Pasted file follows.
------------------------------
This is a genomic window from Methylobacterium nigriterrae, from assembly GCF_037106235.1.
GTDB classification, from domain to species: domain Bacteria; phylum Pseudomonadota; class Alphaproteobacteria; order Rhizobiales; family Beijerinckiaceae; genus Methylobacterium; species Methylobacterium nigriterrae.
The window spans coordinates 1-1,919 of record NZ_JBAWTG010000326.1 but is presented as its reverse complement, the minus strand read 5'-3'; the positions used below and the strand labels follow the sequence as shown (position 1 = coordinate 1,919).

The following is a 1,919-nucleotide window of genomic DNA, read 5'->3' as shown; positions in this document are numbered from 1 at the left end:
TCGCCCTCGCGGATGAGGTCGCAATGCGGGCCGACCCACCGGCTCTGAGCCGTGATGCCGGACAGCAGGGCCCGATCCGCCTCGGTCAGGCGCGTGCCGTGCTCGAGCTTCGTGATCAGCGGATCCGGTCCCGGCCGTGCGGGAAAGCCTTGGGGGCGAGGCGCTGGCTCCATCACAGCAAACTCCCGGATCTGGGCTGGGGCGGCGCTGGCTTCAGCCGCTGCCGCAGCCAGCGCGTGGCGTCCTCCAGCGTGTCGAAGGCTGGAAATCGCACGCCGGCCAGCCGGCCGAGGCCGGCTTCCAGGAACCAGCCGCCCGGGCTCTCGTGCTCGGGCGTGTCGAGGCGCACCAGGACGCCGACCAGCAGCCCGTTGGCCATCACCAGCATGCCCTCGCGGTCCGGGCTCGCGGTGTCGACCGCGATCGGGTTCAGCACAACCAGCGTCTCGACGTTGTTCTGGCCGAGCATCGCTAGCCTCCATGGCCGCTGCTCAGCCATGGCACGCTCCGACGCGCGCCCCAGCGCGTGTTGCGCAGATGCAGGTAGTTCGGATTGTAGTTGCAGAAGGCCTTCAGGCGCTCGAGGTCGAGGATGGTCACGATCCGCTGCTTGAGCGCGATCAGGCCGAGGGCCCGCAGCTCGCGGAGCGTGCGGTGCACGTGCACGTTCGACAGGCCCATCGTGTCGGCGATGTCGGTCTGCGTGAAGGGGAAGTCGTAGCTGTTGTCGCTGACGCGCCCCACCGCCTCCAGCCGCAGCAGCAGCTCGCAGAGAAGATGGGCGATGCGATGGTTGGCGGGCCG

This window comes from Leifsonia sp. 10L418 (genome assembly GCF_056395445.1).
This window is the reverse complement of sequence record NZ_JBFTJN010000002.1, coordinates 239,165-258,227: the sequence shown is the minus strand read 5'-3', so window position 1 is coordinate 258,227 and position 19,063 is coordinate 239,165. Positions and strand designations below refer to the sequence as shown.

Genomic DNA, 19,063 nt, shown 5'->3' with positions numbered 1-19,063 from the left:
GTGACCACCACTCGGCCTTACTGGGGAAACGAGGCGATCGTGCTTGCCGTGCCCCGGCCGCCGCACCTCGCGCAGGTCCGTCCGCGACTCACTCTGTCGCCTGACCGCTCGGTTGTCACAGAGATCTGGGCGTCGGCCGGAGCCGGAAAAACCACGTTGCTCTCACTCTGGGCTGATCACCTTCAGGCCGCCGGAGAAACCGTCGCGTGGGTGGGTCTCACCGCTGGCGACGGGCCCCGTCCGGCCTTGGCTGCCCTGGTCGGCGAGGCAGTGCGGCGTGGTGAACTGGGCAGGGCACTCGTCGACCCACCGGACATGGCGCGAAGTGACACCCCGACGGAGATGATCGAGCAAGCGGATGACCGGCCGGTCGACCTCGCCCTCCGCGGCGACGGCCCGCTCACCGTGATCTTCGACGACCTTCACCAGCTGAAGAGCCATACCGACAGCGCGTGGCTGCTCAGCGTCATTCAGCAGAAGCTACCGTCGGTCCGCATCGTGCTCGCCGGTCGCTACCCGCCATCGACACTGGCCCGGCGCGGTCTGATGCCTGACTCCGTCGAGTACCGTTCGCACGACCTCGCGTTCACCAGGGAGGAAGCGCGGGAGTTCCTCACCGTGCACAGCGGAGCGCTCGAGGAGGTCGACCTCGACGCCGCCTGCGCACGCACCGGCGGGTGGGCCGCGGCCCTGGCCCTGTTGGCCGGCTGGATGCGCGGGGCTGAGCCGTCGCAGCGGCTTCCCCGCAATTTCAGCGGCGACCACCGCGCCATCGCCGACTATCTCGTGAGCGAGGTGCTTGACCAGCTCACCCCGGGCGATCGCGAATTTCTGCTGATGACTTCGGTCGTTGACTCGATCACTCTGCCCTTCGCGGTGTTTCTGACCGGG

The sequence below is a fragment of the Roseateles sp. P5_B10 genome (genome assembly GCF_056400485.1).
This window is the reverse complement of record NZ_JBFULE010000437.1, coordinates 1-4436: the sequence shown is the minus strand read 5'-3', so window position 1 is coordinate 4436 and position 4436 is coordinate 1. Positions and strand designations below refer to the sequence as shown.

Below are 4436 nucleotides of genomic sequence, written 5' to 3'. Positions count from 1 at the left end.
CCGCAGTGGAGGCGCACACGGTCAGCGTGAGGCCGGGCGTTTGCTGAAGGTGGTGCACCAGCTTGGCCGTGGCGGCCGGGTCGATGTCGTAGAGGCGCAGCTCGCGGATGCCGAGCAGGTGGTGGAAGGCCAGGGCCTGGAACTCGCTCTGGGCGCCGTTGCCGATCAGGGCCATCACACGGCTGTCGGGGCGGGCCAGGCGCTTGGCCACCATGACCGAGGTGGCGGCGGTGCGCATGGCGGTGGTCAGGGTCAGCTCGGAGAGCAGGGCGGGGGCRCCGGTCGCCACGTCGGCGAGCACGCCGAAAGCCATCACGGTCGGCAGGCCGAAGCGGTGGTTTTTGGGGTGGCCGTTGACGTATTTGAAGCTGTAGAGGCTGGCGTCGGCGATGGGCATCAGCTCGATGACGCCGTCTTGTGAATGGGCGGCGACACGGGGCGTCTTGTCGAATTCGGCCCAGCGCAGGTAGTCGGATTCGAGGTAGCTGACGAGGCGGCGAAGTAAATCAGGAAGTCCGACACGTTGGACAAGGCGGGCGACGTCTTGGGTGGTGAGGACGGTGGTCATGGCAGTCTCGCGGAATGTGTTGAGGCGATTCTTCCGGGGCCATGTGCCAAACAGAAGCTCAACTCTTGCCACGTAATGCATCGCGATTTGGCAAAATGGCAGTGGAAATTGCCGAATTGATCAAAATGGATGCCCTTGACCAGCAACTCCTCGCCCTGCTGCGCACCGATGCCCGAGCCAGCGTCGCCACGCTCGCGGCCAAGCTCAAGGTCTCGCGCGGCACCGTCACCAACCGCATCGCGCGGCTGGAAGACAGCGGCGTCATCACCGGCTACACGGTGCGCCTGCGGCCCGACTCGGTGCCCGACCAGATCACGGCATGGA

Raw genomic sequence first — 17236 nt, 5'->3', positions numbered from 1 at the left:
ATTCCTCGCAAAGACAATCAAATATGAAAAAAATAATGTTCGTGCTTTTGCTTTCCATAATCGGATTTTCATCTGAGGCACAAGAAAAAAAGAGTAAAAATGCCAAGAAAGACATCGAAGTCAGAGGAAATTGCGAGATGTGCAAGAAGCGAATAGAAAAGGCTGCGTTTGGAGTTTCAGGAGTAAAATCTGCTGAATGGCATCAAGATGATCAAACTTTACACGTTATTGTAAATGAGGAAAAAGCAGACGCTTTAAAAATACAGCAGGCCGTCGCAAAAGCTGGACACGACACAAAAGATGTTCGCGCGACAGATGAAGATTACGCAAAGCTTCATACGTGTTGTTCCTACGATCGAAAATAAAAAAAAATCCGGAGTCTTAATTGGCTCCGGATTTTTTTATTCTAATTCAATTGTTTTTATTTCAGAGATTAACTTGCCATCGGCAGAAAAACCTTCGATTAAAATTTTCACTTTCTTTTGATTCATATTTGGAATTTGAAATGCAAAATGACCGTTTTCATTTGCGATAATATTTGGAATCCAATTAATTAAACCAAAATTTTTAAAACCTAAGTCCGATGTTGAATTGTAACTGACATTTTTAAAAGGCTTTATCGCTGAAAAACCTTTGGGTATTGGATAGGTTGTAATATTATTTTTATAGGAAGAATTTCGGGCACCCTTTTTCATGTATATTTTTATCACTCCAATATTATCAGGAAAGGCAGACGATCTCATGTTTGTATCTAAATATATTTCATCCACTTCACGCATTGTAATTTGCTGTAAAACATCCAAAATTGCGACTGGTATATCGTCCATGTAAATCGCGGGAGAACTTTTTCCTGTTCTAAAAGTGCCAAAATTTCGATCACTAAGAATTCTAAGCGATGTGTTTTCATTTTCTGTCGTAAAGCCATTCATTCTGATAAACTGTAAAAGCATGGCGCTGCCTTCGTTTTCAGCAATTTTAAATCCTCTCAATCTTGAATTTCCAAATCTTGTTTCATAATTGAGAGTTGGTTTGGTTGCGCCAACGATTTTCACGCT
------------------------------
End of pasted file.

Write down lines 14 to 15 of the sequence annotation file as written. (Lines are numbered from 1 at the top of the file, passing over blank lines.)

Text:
Raw genomic sequence first — 17236 nt, 5'->3', positions numbered from 1 at the left:
ATTCCTCGCAAAGACAATCAAATATGAAAAAAATAATGTTCGTGCTTTTGCTTTCCATAATCGGATTTTCATCTGAGGCACAAGAAAAAAAGAGTAAAAATGCCAAGAAAGACATCGAAGTCAGAGGAAATTGCGAGATGTGCAAGAAGCGAATAGAAAAGGCTGCGTTTGGAGTTTCAGGAGTAAAATCTGCTGAATGGCATCAAGATGATCAAACTTTACACGTTATTGTAAATGAGGAAAAAGCAGACGCTTTAAAAATACAGCAGGCCGTCGCAAAAGCTGGACACGACACAAAAGATGTTCGCGCGACAGATGAAGATTACGCAAAGCTTCATACGTGTTGTTCCTACGATCGAAAATAAAAAAAAATCCGGAGTCTTAATTGGCTCCGGATTTTTTTATTCTAATTCAATTGTTTTTATTTCAGAGATTAACTTGCCATCGGCAGAAAAACCTTCGATTAAAATTTTCACTTTCTTTTGATTCATATTTGGAATTTGAAATGCAAAATGACCGTTTTCATTTGCGATAATATTTGGAATCCAATTAATTAAACCAAAATTTTTAAAACCTAAGTCCGATGTTGAATTGTAACTGACATTTTTAAAAGGCTTTATCGCTGAAAAACCTTTGGGTATTGGATAGGTTGTAATATTATTTTTATAGGAAGAATTTCGGGCACCCTTTTTCATGTATATTTTTATCACTCCAATATTATCAGGAAAGGCAGACGATCTCATGTTTGTATCTAAATATATTTCATCCACTTCACGCATTGTAATTTGCTGTAAAACATCCAAAATTGCGACTGGTATATCGTCCATGTAAATCGCGGGAGAACTTTTTCCTGTTCTAAAAGTGCCAAAATTTCGATCACTAAGAATTCTAAGCGATGTGTTTTCATTTTCTGTCGTAAAGCCATTCATTCTGATAAACTGTAAAAGCATGGCGCTGCCTTCGTTTTCAGCAATTTTAAATCCTCTCAATCTTGAATTTCCAAATCTTGTTTCATAATTGAGAGTTGGTTTGGTTGCGCCAACGATTTTCACGCT